Somehow Lenovo managed to find a display that is far too dull while still failing to produce decent blacks. It's a low resolution screen that isn't bright enough and has only adequate dynamic range. Whites are `off-white' and blacks are more like charcoal-grey. I frequently find myself adjusting the angle of the monitor to try and get a better picture. It's good enough for word processing or spreadsheets. Considering that you will spend quite a bit of time looking at the display there are far better laptops out there for much less money.

I've heard people rave about the ThinkPad keyboard but I'm not impressed. On the positive side it's relatively comfortable to type on for long periods and it's probably more forgiving of mistakes than many others. The negative is that it's not backlit, too frequently fails to register key presses, and it feels a bit mushy to me. Overall it's *meh*.

The processor is underpowered and there is too little RAM to handle heavier workloads. The proprietary (rectangular) charging port means you better have your cord with you because you probably can't share cords with other ThinkPad users. My classmate's ThinkPads all have a round charging port. It seems like everything about this model is purposely stunted. Thanks Lenovo!

On the plus side it is wonderfully quiet, relatively sturdy, and fairly light which makes it usably portable, by which I mean it's something people will actually carry with them instead of leaving it on the desk in favor of a lighter device. Also, it's such a piece of garbage that I don't mind tossing it in my backpack.

The power button has an LED and there are tiny LEDs in the [Speaker], [Microphone], and [Function Lock] keys. That's a really nice touch and I appreciate their inclusion, but Lenovo neglected to include a Hard Disk Drive (HDD) status / activity LED which would tell me at a glance if the system has locked up or is just busy because it's so underpowered.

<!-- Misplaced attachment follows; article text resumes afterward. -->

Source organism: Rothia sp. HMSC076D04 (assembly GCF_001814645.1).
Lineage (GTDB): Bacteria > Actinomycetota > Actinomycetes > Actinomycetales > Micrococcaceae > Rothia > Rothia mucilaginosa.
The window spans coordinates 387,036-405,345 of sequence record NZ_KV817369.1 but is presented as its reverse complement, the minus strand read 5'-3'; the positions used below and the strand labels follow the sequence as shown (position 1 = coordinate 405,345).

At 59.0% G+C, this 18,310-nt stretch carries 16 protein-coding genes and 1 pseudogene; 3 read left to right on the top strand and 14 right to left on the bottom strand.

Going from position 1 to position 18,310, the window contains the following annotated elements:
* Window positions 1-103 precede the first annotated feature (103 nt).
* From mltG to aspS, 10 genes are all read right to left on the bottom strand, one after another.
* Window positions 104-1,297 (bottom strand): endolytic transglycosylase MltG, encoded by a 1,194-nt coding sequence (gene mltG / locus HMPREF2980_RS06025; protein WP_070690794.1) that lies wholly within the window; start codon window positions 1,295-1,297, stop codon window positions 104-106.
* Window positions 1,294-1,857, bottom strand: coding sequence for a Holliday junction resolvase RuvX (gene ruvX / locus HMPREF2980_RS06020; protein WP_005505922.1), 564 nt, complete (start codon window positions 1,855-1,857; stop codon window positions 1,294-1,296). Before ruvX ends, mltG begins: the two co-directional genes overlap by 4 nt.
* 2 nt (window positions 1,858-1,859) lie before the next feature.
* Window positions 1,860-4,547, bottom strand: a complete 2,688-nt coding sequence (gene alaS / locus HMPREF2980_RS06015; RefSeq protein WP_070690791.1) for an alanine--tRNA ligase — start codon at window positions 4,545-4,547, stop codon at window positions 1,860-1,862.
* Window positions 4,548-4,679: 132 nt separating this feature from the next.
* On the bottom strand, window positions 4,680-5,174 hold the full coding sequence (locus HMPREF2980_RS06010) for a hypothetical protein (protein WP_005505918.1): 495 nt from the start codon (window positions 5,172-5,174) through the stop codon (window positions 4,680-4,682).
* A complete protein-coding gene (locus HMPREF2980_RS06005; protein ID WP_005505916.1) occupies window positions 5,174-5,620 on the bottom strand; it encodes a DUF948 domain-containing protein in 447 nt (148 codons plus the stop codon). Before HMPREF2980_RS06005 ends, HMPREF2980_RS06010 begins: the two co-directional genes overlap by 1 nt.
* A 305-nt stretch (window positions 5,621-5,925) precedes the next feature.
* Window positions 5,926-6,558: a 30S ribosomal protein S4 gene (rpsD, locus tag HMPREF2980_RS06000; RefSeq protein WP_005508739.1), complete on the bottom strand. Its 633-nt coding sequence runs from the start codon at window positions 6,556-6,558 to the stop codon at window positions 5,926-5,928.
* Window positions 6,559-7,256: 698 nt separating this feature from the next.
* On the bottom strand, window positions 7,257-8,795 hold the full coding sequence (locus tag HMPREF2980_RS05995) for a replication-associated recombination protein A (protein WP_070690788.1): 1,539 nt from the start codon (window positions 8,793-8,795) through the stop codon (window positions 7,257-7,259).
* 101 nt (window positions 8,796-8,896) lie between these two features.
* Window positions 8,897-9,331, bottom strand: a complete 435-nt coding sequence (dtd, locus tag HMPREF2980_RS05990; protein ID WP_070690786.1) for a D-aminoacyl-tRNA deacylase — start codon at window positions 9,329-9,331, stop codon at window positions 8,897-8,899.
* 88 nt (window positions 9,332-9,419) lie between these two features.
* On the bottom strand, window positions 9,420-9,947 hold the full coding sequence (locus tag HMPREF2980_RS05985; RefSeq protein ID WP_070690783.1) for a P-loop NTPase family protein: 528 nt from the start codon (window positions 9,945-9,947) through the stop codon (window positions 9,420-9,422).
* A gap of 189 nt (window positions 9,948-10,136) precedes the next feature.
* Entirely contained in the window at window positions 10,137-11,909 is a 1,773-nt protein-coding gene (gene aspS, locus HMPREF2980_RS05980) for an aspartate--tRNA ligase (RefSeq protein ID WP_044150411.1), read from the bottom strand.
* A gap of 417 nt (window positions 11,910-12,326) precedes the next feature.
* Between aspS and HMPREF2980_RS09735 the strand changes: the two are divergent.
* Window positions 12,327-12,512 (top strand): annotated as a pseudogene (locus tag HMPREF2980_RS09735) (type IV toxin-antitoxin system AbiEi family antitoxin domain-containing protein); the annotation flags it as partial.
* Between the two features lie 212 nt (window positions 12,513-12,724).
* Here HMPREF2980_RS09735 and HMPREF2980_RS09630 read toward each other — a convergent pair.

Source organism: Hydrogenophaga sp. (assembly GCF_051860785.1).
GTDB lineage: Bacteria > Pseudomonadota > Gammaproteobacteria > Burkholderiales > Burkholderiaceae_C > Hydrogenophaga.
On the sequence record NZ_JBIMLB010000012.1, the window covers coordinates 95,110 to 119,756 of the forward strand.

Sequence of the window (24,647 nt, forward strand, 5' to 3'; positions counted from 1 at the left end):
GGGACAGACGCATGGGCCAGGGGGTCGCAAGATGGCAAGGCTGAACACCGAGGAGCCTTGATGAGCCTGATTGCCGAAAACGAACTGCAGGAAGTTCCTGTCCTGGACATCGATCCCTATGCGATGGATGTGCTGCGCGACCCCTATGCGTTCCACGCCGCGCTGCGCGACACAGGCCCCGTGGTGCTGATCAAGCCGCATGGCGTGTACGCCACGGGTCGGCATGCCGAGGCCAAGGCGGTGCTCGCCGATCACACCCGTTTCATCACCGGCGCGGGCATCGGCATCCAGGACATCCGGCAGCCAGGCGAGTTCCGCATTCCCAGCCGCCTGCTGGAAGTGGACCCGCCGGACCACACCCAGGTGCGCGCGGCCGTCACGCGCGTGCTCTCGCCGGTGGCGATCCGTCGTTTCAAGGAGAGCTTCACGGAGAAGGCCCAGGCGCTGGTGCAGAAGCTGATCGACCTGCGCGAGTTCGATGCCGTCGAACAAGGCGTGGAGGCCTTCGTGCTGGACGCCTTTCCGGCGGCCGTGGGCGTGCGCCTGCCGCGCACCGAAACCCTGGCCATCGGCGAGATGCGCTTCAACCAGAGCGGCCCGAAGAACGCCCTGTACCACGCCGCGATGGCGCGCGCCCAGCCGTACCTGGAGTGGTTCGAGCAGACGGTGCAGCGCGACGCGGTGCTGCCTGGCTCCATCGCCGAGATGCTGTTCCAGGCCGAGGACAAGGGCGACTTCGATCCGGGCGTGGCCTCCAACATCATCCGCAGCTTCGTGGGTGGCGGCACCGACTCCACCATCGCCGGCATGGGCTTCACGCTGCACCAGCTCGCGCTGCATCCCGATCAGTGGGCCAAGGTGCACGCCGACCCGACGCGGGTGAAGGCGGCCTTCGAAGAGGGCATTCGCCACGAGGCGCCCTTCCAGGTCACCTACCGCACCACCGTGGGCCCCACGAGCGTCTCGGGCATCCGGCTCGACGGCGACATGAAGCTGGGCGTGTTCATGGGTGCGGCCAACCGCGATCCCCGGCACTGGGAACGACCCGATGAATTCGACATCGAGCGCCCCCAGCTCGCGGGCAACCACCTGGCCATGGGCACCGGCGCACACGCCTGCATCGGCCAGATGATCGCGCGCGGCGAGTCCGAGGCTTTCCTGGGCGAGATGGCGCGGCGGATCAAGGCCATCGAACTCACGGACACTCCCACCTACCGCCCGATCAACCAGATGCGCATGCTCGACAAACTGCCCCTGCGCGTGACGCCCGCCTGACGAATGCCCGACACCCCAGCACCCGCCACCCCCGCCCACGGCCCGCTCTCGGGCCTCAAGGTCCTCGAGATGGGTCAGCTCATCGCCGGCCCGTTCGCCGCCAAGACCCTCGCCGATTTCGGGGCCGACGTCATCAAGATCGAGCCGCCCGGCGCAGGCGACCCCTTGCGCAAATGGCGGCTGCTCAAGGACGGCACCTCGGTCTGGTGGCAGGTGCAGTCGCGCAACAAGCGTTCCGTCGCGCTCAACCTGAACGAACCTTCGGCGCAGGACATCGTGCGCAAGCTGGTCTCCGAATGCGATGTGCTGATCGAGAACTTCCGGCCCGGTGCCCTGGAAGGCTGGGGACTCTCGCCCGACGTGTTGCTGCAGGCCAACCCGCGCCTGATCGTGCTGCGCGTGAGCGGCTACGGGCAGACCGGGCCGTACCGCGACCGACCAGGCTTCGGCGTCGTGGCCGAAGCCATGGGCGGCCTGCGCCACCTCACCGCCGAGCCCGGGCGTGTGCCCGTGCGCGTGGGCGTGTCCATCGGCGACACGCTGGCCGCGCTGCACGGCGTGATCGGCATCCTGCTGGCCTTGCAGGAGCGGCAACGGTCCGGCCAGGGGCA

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on November 27, 2013
After one very frustrating day with this laptop I have given up and returned it.

Windows 8 has is useless without a touchscreen. So why is it installed on a laptop with no touchscreen?

The "click pad" on this machine is the worst thing I have ever used. It is exactly like the desktop Apple click pad devices I have had to used on rare occasions. The whole pad moves up and down like a trampoline.

Function keys now relegated to secondary status as tiny footnotes under "special" hot key functions like brightness and volume. And those controls have been rearranged from T430.

The screen is really nice. That was the main reason I got it. But the rest of the machine is too annoying to deal with.
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on September 6, 2013
I've owned at least 10 ThinkPads/Lenovos over the years and consider myself a "fan". However, this is VERY poorly designed/executed laptop. The biggest problems are the keyboard and track pad. The keyboard is flaky and inconsistent, especially the space bar. This results in lots of "mis-typed" words. The T431S uses a single integrated track pad vs. separate buttons. I've had other laptops with similar designs, but the T431S' track pad is too large and awkward (even after tweaking). The top "buttons" are easily missed and require too much pressure. The middle section seems too sensitive, causing your palm to send the cursor in wild directions and activate unwanted Windows 8 gestures/swipes. Admittedly, most new laptops require some time getting used to - keyboard layout, track pad, etc. I've had my machine for 3+ months, use it every day/all day and remain very unhappy with it. The T431S lacks adequate USB and HDMI ports as well as a touch screen. I was aware of the lack of a touch screen when I ordered it, however, for the money, seems like they should have included one.

On the positive side, the weight and thickness are great. It is also quiet and cool. Build quality is solid and it is a good looking unit. Performance, screen, and battery life a acceptable. Instant-on is a blessing, although this is a Windows 8 feature not a Lenovo feature.

Overall, I hate this machine and think there are much better Lenovos and other laptops available in terms of usability and value.